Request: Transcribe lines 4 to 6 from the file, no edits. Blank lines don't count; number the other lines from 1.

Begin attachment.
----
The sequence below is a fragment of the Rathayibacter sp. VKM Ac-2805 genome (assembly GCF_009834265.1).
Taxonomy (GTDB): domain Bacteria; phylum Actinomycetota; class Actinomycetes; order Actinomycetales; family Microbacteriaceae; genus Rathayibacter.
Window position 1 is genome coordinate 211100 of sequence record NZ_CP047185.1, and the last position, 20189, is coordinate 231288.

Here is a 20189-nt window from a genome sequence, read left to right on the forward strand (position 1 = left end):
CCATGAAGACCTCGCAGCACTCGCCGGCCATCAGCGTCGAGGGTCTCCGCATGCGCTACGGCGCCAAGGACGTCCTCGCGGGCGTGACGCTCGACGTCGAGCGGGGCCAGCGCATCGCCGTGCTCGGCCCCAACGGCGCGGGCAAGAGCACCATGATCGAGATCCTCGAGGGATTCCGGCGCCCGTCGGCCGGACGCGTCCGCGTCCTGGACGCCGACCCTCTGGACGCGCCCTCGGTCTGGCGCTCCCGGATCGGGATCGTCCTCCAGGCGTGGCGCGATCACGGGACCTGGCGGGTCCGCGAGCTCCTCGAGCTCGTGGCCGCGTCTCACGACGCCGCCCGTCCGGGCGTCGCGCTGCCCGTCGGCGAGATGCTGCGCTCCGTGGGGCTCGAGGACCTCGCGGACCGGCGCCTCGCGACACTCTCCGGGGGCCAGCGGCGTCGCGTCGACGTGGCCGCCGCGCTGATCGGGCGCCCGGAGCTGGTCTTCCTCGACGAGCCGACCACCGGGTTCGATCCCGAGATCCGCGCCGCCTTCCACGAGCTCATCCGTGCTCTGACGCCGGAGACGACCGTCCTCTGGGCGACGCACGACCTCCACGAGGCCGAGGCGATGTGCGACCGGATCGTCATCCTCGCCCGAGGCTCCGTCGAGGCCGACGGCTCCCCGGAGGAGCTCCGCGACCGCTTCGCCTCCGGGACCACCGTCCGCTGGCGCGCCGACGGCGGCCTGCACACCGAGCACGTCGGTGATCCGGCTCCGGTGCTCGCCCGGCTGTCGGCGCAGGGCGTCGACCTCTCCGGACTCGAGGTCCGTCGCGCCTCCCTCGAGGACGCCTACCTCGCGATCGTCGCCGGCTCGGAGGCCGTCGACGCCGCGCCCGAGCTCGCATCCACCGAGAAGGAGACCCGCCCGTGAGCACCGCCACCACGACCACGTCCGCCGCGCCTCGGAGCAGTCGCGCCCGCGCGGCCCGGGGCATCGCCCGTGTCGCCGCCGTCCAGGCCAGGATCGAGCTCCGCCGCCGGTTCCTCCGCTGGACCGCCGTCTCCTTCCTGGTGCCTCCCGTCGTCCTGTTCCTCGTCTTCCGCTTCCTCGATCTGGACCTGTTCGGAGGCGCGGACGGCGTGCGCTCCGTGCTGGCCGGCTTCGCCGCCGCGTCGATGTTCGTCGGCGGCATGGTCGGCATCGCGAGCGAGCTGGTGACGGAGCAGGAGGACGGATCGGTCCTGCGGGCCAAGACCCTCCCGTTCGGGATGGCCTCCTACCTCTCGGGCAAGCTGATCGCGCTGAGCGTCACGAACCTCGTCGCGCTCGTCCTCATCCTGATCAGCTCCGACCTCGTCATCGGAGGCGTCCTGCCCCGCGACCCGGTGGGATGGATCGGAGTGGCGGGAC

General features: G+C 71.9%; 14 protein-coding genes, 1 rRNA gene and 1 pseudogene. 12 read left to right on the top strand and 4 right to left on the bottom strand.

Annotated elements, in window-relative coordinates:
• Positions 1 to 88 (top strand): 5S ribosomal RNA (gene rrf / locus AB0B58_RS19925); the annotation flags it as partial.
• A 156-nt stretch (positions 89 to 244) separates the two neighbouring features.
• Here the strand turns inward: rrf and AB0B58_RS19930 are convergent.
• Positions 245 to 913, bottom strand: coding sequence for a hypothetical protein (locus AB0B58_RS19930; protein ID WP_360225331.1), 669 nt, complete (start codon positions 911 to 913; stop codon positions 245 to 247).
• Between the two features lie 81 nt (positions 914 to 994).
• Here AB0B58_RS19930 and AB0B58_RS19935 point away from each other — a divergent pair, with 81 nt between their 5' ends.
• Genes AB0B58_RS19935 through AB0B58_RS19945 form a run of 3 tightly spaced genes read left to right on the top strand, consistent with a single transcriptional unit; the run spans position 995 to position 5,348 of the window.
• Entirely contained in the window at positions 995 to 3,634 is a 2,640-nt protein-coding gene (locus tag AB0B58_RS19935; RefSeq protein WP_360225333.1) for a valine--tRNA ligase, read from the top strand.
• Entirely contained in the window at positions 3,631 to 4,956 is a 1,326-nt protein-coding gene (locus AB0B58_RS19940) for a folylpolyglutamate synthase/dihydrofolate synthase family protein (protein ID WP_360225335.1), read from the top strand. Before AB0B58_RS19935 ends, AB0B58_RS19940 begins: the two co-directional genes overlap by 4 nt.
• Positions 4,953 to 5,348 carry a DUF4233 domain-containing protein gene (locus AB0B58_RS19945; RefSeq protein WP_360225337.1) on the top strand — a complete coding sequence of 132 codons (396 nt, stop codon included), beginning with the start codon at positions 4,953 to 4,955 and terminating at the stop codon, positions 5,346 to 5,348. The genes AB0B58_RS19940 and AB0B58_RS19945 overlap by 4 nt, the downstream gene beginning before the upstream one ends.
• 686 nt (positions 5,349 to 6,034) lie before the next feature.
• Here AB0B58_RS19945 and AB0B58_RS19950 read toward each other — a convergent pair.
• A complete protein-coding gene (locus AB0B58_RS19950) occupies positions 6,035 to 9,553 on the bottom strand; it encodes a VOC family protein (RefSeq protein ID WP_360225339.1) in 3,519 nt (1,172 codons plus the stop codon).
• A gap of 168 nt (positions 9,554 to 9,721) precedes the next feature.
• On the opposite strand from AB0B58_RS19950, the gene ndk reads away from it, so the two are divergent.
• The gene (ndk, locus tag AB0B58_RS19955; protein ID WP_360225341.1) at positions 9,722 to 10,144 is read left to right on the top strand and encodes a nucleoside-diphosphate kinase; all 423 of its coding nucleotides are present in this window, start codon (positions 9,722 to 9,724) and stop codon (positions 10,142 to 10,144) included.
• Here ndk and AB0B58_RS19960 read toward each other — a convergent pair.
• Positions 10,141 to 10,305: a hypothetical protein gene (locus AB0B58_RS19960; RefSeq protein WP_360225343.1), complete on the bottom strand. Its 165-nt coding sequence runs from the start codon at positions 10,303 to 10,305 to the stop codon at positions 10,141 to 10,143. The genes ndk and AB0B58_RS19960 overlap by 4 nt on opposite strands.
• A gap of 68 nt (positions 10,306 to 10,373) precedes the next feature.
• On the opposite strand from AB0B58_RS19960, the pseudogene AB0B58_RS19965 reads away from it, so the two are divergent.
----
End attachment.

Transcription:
Here is a 20189-nt window from a genome sequence, read left to right on the forward strand (position 1 = left end):
CCATGAAGACCTCGCAGCACTCGCCGGCCATCAGCGTCGAGGGTCTCCGCATGCGCTACGGCGCCAAGGACGTCCTCGCGGGCGTGACGCTCGACGTCGAGCGGGGCCAGCGCATCGCCGTGCTCGGCCCCAACGGCGCGGGCAAGAGCACCATGATCGAGATCCTCGAGGGATTCCGGCGCCCGTCGGCCGGACGCGTCCGCGTCCTGGACGCCGACCCTCTGGACGCGCCCTCGGTCTGGCGCTCCCGGATCGGGATCGTCCTCCAGGCGTGGCGCGATCACGGGACCTGGCGGGTCCGCGAGCTCCTCGAGCTCGTGGCCGCGTCTCACGACGCCGCCCGTCCGGGCGTCGCGCTGCCCGTCGGCGAGATGCTGCGCTCCGTGGGGCTCGAGGACCTCGCGGACCGGCGCCTCGCGACACTCTCCGGGGGCCAGCGGCGTCGCGTCGACGTGGCCGCCGCGCTGATCGGGCGCCCGGAGCTGGTCTTCCTCGACGAGCCGACCACCGGGTTCGATCCCGAGATCCGCGCCGCCTTCCACGAGCTCATCCGTGCTCTGACGCCGGAGACGACCGTCCTCTGGGCGACGCACGACCTCCACGAGGCCGAGGCGATGTGCGACCGGATCGTCATCCTCGCCCGAGGCTCCGTCGAGGCCGACGGCTCCCCGGAGGAGCTCCGCGACCGCTTCGCCTCCGGGACCACCGTCCGCTGGCGCGCCGACGGCGGCCTGCACACCGAGCACGTCGGTGATCCGGCTCCGGTGCTCGCCCGGCTGTCGGCGCAGGGCGTCGACCTCTCCGGACTCGAGGTCCGTCGCGCCTCCCTCGAGGACGCCTACCTCGCGATCGTCGCCGGCTCGGAGGCCGTCGACGCCGCGCCCGAGCTCGCATCCACCGAGAAGGAGACCCGCCCGTGAGCACCGCCACCACGACCACGTCCGCCGCGCCTCGGAGCAGTCGCGCCCGCGCGGCCCGGGGCATCGCCCGTGTCGCCGCCGTCCAGGCCAGGATCGAGCTCCGCCGCCGGTTCCTCCGCTGGACCGCCGTCTCCTTCCTGGTGCCTCCCGTCGTCCTGTTCCTCGTCTTCCGCTTCCTCGATCTGGACCTGTTCGGAGGCGCGGACGGCGTGCGCTCCGTGCTGGCCGGCTTCGCCGCCGCGTCGATGTTCGTCGGCGGCATGGTCGGCATCGCGAGCGAGCTGGTGACGGAGCAGGAGGACGGATCGGTCCTGCGGGCCAAGACCCTCCCGTTCGGGATGGCCTCCTACCTCTCGGGCAAGCTGATCGCGCTGAGCGTCACGAACCTCGTCGCGCTCGTCCTCATCCTGATCAGCTCCGACCTCGTCATCGGAGGCGTCCTGCCCCGCGACCCGGTGGGATGGATCGGAGTGGCGGGAC

General features: G+C 71.9%; 14 protein-coding genes, 1 rRNA gene and 1 pseudogene. 12 read left to right on the top strand and 4 right to left on the bottom strand.